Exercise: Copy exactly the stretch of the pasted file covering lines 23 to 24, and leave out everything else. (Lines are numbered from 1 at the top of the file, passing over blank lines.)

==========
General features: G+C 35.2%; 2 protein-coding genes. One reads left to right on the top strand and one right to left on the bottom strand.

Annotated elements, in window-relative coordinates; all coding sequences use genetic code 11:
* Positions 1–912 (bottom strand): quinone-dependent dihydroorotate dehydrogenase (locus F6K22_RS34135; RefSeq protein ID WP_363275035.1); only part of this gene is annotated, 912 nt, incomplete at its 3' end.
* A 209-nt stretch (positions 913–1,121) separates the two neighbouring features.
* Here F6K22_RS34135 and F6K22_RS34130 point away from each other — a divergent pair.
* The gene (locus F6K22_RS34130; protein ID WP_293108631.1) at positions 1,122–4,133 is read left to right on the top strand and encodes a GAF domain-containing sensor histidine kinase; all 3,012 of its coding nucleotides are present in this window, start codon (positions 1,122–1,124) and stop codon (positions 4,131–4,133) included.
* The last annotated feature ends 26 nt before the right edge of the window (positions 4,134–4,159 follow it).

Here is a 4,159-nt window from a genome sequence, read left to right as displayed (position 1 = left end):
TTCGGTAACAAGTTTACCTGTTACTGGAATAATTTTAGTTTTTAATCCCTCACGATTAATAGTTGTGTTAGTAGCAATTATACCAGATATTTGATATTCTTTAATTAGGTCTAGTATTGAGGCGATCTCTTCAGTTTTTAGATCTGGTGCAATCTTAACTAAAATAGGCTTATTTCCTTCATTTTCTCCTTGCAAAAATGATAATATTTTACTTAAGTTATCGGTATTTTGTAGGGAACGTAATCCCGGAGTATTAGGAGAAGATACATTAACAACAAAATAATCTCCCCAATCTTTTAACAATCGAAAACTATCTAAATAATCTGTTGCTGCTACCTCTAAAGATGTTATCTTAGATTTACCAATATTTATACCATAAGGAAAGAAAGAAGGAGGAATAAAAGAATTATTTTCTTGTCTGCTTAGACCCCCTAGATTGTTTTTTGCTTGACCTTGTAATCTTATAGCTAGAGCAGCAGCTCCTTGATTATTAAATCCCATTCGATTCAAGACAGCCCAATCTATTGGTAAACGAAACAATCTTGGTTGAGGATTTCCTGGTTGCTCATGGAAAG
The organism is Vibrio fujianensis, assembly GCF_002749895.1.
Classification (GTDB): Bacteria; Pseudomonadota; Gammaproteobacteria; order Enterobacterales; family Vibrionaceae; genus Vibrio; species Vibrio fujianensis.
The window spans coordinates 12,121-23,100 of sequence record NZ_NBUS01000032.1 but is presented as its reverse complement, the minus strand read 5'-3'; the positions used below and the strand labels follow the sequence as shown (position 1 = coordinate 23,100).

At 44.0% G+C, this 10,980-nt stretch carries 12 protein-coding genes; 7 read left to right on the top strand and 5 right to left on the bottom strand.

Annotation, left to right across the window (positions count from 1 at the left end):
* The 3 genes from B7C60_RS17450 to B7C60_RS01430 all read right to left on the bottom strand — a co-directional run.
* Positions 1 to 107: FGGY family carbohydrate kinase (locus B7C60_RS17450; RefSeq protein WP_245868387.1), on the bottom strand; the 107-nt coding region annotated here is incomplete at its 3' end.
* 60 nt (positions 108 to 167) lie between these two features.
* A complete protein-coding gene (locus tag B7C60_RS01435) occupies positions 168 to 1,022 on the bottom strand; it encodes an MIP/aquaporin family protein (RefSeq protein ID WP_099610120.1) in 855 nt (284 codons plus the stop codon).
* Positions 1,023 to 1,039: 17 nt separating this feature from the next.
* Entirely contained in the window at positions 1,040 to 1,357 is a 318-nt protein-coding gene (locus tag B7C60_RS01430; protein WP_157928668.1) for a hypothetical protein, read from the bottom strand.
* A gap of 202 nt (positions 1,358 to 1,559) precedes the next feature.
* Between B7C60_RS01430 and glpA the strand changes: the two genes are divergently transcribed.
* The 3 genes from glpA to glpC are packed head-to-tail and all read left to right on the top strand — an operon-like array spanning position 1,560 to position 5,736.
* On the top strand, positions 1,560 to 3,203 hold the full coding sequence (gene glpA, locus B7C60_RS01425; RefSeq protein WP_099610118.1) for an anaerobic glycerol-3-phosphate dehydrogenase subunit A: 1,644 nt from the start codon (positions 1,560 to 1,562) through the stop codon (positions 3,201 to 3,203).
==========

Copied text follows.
* The 3 genes from glpA to glpC are packed head-to-tail and all read left to right on the top strand — an operon-like array spanning position 1,560 to position 5,736.
* On the top strand, positions 1,560 to 3,203 hold the full coding sequence (gene glpA, locus B7C60_RS01425; RefSeq protein WP_099610118.1) for an anaerobic glycerol-3-phosphate dehydrogenase subunit A: 1,644 nt from the start codon (positions 1,560 to 1,562) through the stop codon (positions 3,201 to 3,203).